IT’S time to bust a few myths about housing. The first is that building more houses will bring the price down and they will become affordable. Not so. There can never be sufficient houses built to affect market forces significantly. Average house prices are about £217,500 in the UK being about eight times the average full time salary, so houses remain unaffordable for most young people. The ‘housing crisis’ is one of affordability, especially as wages rise slower than house prices.
EVERY morning that I am at Westminster, I walk past the Emmeline Pankhurst memorial in Victoria Tower gardens on my way into work. Set back from the hustle of Millbank, it is a daily reminder of the sacrifices made by women in the name of equal rights. Remarkably, it is also the only monument of an influential woman in the shadow of Parliament. That will change in April when the statute of Millicent Fawcett is unveiled on Parliament Square.
With the brighter days ahead and a spring in our step we have been busy planning our launch of the new-look Sew Very Vintage. From Wednesday, February 28, we look forward to greeting our lovely customers, old and new, with the spring and summer range of vintage inspired clothing from Joe Browns to Lindy bop. We will also, as always, have beautiful bags, shoes and accessories to finish off your outfit.
Muck Rack makes it simple to find people, tweets, or articles that mention any name, keyword, company, hashtag etc. We've compiled this guide to help you make the most of your search.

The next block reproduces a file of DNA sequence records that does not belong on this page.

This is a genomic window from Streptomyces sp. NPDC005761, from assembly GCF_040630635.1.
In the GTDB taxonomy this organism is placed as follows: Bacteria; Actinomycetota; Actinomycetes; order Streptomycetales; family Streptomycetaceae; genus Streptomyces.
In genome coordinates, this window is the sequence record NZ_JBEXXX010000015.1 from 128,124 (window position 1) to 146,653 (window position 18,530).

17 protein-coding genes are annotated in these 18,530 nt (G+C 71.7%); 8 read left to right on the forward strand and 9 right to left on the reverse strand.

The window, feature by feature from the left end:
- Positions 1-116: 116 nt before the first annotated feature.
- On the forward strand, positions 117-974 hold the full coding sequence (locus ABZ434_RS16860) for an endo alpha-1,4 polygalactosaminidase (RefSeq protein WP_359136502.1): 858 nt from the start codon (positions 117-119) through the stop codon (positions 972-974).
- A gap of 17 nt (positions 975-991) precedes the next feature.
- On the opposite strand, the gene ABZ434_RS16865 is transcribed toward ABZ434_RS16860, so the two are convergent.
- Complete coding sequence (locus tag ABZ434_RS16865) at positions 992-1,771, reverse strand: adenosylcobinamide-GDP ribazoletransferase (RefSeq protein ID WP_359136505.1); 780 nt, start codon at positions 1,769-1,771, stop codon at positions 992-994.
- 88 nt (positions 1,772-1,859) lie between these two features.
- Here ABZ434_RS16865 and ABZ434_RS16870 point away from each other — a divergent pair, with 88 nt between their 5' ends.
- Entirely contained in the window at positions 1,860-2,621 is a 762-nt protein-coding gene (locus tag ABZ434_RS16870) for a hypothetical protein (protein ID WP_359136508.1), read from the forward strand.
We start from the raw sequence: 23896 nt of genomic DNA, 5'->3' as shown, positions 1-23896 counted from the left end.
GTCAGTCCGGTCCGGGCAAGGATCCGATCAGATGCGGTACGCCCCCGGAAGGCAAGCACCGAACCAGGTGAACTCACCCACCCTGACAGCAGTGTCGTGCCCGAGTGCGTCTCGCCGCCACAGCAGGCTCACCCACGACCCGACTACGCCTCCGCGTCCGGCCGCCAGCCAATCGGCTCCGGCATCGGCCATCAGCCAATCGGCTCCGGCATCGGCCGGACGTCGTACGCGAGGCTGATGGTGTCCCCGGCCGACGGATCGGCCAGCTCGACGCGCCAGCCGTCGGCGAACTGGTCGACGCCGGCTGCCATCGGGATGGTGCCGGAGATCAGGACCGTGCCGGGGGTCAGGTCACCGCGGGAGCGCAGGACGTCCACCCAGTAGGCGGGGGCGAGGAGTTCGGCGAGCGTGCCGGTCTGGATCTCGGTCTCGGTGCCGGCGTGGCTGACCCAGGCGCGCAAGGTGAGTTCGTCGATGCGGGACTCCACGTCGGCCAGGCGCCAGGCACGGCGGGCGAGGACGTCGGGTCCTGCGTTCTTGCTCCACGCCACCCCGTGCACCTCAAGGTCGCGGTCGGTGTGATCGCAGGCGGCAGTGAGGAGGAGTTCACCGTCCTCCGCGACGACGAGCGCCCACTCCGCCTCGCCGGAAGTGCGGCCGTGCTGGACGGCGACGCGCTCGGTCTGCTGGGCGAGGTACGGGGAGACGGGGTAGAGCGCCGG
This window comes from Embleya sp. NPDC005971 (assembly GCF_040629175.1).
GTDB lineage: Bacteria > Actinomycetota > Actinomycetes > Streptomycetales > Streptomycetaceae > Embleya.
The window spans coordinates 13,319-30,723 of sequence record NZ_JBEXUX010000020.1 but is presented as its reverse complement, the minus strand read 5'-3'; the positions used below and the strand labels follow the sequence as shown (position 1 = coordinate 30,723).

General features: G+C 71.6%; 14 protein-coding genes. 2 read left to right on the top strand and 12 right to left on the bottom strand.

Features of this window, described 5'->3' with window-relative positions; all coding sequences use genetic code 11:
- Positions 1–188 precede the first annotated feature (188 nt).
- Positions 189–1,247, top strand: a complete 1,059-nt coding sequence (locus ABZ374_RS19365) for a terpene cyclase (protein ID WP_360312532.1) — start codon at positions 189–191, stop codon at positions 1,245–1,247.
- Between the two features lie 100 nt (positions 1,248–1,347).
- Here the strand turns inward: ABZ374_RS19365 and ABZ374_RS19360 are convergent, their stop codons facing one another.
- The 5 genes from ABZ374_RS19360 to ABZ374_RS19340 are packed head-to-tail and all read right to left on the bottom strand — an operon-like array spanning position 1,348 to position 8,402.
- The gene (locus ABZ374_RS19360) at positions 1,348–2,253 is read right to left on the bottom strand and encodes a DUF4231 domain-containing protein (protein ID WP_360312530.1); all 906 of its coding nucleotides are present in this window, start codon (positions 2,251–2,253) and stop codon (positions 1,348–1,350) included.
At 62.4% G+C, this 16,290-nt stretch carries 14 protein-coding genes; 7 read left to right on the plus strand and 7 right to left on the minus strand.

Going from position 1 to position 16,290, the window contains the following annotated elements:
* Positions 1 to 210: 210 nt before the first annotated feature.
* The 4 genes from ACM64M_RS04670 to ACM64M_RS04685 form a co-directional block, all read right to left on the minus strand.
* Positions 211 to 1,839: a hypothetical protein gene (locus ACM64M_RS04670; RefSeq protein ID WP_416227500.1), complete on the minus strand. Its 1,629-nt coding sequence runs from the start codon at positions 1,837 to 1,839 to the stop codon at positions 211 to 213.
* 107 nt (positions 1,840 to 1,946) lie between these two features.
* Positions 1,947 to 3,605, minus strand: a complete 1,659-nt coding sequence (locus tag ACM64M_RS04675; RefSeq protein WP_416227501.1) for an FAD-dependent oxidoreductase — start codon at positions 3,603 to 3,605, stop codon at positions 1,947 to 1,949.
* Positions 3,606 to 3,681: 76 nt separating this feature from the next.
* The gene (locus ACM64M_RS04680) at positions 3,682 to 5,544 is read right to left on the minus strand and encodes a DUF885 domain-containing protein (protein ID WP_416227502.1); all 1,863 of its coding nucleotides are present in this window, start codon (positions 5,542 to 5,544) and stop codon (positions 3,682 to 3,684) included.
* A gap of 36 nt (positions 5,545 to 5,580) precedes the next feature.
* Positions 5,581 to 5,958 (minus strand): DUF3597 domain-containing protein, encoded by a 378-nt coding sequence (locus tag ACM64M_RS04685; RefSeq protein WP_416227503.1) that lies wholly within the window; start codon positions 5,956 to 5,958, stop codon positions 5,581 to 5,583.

Selecting a term
Start searching tweets, articles from media outlets, articles mentioned in tweets, journalists'
names, titles and bios with some suggested searches:
Companies or Topics (e.g. iPhone, Microsoft)
Phrases (e.g. "cloud computing") — use quotes to keep the terms together
Twitter handles (e.g. @username) — returns those who have mentioned or replied to
Names (e.g. "David Pogue")
Hashtags (e.g. #sxsw, #london2012)
Bio details (e.g. vegan, Olympics, father)
Muck Rack's Advanced Search allows for many boolean operators.
Find results that mention multiple specified terms, use AND or
+. For example, ensure each result contains both Elon Musk and Mark Zuckerberg by
searching Musk AND Zuckerberg or Musk + Zuckerberg.
Use the operators OR or , to broaden your search when you'd like either of
multiple terms to appear in results. (This is the default behavior of our search when no operators
are used). For example, results will contain either cake or cookie by searching cake OR cookie or cake,cookie
Use NOT or - to subtract results from your search. For
example, searching Disney will yield results about the Walt Disney Company as well as Walt Disney
World Resort. To exclude mentions of Disney World, search for Disney -World or Disney
When using one of these operators with a phrase, enclose it in quotation marks. For example, you can
find results about smartphones excluding Apple's iPhone 4S by searching smartphone -"iPhone
Exact case matching or punctuation
If you're searching for a brand name or keyword that relies on specific punctuation marks or capitalization, you can
find results that match your exact query by adding matchcase: before the keyword you're searching for, like matchcase:E*TRADE .
Use parentheses to separate multiple
boolean phrases. For example, to find journalists talking about having fun in Disney World or
Disneyland, search for ("disney world" OR disneyland) AND fun.
An asterisk can be used to search for any variation of a root word truncated by the asterisk. For example, searching for admin* will return results for administrator, administration, administer, administered, etc.
A near operator is an AND operator where you can control the distance between the words. You can vary the distance the near operation uses by adding a forward slash and number (between 0-99) such as strawberries NEAR/10 "whipped cream", which means the strawberries must exist within 10 words of "whipped cream".